Phototropin encoded by a Single-Copy gene mediates chloroplast photorelocation movements in the liverwort marchantia polymorpha

Aino Komatsu, Mika Terai, Kimitsune Ishizaki, Noriyuki Suetsugu, Ryuichi Nishihama, Katsuyuki T. Yamato, Takayuki Kohchi, Hidenori Tsuboi, Masamitsu Wada

Research output: Contribution to journalArticlepeer-review

49 Citations (Scopus)


Blue-light-induced chloroplast photorelocation movement is observed in most land plants. Chloroplasts move toward weak-lightirradiated areas to efficiently absorb light (the accumulation response) and escape from strong-light-irradiated areas to avoid photodamage (the avoidance response). The plant-specific kinase phototropin (phot) is the blue-light receptor for chloroplast movements. Although the molecular mechanisms for chloroplast photorelocation movement have been analyzed, the overall aspects of signal transduction common to land plants are still unknown. Here, we show that the liverwort Marchantia polymorpha exhibits the accumulation and avoidance responses exclusively induced by blue light as well as specific chloroplast positioning in the dark. Moreover, in silico and Southern-blot analyses revealed that the M. polymorpha genome encodes a single PHOT gene, MpPHOT, and its knockout line displayed none of the chloroplast photorelocation movements, indicating that the sole MpPHOT gene mediates all types of movement. Mpphot was localized on the plasma membrane and exhibited blue-light-dependent autophosphorylation both in vitro and in vivo. Heterologous expression of MpPHOT rescued the defects in chloroplast movement of phot mutants in the fern Adiantum capillus-veneris and the seed plant Arabidopsis (Arabidopsis thaliana). These results indicate that Mpphot possesses evolutionarily conserved regulatory activities for chloroplast photorelocation movement. M. polymorpha offers a simple and versatile platform for analyzing the fundamental processes of phototropin-mediated chloroplast photorelocation movement common to land plants.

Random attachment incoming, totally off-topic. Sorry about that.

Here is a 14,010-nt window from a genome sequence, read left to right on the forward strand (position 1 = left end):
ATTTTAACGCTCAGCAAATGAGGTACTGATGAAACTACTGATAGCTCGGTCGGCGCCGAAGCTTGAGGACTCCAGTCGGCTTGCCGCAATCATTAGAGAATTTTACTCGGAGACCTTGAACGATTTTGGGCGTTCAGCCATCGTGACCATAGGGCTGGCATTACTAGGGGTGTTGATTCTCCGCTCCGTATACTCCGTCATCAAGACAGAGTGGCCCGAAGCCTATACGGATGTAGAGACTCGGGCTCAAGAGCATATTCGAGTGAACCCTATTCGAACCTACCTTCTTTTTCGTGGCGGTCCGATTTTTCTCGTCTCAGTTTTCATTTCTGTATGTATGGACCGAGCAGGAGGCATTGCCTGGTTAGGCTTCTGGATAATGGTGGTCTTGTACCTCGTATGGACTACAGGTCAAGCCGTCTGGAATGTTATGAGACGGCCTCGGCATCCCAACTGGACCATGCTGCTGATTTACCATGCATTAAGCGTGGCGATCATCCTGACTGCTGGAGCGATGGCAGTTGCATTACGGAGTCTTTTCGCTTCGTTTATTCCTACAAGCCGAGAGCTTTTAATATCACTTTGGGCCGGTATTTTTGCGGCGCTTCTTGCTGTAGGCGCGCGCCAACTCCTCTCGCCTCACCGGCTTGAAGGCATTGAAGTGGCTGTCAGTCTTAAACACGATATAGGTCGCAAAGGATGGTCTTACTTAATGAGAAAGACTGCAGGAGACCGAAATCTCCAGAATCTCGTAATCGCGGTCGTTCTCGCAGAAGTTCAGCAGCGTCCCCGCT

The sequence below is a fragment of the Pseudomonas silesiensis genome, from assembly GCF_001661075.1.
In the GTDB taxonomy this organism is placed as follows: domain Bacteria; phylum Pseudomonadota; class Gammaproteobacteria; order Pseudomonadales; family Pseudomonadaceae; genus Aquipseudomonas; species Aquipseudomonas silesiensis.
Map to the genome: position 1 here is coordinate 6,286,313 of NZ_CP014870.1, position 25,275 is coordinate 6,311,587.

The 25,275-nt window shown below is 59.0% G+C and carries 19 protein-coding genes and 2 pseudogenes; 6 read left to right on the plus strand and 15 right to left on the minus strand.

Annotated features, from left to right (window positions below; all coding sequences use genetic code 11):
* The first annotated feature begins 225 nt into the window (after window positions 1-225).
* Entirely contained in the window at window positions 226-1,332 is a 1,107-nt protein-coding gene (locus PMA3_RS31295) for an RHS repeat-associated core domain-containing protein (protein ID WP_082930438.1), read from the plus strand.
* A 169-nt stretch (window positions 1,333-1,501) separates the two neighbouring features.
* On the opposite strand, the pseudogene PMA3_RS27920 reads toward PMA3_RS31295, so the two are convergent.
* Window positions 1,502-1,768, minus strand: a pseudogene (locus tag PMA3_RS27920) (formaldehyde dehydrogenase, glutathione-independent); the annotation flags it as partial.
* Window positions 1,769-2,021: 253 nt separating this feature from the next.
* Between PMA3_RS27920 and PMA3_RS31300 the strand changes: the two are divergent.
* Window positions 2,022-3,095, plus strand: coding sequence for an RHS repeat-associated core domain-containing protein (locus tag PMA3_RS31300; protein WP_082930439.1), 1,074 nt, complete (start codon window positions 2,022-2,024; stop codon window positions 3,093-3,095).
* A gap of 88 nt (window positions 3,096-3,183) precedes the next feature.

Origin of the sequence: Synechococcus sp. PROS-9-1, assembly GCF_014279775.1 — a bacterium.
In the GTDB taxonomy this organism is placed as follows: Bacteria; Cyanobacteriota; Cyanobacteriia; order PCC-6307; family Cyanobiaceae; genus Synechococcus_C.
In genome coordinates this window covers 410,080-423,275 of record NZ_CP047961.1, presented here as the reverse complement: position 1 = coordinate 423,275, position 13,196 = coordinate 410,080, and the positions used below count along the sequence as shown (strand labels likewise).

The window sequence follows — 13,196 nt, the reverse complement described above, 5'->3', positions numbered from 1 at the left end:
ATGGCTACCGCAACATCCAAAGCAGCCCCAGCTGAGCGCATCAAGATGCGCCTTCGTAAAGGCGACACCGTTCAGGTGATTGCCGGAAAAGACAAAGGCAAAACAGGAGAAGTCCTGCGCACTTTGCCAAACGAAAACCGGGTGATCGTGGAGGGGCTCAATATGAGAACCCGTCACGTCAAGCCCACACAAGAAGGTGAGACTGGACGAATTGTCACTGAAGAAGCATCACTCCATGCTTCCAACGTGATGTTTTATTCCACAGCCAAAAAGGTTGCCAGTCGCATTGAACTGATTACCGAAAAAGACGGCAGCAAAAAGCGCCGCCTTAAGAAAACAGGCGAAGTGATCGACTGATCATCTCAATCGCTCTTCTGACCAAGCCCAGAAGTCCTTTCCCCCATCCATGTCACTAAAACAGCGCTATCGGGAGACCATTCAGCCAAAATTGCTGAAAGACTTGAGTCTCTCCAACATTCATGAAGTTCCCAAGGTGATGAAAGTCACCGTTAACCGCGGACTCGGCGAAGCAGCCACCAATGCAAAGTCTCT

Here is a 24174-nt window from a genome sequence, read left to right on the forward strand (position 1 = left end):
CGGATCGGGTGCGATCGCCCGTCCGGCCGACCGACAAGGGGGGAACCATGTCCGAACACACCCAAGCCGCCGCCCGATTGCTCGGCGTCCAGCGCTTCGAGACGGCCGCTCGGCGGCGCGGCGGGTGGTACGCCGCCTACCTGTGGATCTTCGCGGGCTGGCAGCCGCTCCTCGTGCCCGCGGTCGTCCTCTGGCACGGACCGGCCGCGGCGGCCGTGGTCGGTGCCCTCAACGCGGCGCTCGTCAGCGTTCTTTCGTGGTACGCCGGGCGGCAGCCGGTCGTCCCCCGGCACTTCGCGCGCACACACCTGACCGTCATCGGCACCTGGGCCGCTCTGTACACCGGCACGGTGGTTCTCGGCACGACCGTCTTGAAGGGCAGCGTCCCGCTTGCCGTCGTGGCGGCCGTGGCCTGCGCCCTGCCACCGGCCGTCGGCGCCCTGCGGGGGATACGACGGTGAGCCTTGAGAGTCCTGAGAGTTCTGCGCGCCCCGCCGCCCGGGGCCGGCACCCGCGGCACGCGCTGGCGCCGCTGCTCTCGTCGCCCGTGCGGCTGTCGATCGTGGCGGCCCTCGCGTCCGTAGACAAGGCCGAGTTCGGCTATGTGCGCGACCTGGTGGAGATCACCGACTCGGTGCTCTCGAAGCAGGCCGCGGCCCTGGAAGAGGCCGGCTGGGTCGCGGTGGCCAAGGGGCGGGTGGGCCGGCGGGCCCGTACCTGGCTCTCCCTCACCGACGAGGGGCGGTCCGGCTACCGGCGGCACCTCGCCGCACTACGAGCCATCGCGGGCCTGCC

Original languageEnglish
Pages (from-to)411-427
Number of pages17
JournalPlant physiology
Issue number1
Publication statusPublished - 2014 Sept 1
Externally publishedYes

ASJC Scopus subject areas

  • Physiology
  • Genetics
  • Plant Science


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